I’m not defending pay levels, but your approach is simplistic and contrary to the notion that you reward achievement and punish failure. More like the politics of envy than economic liberalism…

  4. Angela Harbutt Says:

    Hi Mark – I am suggesting that public servants – who are paid for by the taxpayer – should expect their salaries to be in the public domain. I dont think it unreasonable for ALL those in receipt of public money have their salaries known – but I think the very least – those that earn above the average pay should.

    I think it would inform voters on how their tax money is spent for example.

    I also think that where there are pay rises being awarded that are above inflation – that too should be known – and explained. there might be a prefectly good reason for it – or it might be that the employee is a mate of a cllr etc. We just dont know – because its all behind a cloak of secrecy that demands FOI requests to eak the information out.

    If indeed a chief exec of a local council is earning £250,000 then I assume that council can justify it (eg as you suggest – has found a way to cut the council tax bill by 10% or has found huge efficiency savings etc).

    If we are to restore the balance between the ordinary folk -the taxpayers – and the powerful political elite,we need much MORE transparency in how they are spending our money – expect them to justify it when asked and for us to decide whether that is a good use of our money. We can vote out a council (theoretically) if we dont agree with how they allocate OUR money. I dont think a call for more transparency is simplistic nor contrary to any notion of rewarding achievement. Nor do i think it simplistic to despair when attempts are made to stop that.

  5. Psi Says:


    I believe most people would be happy to have a free market system operating. But as it is our money we havce the right to see how the market actually operates at spending our money.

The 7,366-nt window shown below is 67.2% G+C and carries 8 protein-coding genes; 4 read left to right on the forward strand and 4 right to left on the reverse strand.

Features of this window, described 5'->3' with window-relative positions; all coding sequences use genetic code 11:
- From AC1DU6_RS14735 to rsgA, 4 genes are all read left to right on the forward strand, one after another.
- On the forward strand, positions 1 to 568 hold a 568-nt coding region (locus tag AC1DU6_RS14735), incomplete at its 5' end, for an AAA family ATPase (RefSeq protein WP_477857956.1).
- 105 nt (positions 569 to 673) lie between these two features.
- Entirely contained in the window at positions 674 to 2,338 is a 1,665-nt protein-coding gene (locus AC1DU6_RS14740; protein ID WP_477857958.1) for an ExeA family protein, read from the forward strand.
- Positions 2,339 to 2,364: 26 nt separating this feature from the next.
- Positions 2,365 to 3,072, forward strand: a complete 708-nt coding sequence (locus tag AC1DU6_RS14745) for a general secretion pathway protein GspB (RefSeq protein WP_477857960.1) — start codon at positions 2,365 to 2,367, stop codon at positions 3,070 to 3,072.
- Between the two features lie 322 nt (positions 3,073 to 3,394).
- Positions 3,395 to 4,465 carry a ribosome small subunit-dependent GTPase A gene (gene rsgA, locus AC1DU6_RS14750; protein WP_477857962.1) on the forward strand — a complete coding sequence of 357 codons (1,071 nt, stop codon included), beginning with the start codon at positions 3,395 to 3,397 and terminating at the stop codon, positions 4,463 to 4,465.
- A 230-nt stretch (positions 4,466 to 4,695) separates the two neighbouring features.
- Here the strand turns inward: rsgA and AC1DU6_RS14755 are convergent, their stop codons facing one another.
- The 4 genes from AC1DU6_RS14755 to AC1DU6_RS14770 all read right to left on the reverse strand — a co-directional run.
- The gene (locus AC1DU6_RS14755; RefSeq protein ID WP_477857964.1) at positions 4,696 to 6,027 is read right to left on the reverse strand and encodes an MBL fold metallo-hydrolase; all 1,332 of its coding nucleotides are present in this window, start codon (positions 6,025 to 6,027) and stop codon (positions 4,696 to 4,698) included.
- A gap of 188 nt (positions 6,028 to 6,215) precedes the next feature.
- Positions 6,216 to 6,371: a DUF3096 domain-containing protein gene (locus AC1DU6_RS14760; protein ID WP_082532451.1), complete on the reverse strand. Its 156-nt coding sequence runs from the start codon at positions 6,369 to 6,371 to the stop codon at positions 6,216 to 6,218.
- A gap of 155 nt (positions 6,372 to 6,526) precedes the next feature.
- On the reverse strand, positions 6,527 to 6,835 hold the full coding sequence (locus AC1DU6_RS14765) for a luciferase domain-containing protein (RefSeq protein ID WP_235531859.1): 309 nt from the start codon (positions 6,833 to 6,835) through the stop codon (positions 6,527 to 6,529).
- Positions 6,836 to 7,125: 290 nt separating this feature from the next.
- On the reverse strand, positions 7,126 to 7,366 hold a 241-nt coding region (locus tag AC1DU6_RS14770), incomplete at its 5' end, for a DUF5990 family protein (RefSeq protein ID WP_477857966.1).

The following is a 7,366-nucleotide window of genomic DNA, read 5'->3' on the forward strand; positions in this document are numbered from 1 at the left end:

Assuming the system was applied to all local staff not just councils I would have thought 50k could be considered low (you would get the upper end of people on salary scales in areas like project management, all but the most junior doctors etc) if you were to set it at 2.5 times the countries average salary (approx 60k) you would avoid most of the “normal” staff.

    Normal staff should simply be covered by being publishing pay scales.

    I remember there was a report out a couple of years ago saying the current “market” was totally artificial. Many of these people couldn’t find an equivolent job in the provate sector.

  6. Charlie Says:

    Councils should provide the following information:-

    position, pay, bonus, holiday entitlement, hours worked including flexi-time arrangements, pension, remuneration , job description for every category of employee and total number employeed at each level and job category.

    The person does not have to be named. Councils need to explain whom they they employ, the jobs they do , and how much they pay . Many people may prefer to see more street cleaners and craftsmen repairing property and less white collar administrators.

  7. Psi Says:

    Angela –

    Surley the people at the lower end of the earnings scale would be covered if couciuls simply published salarie scales and how many people are at each level of it?

    It would provide sufficient infomation for voters to make their choices.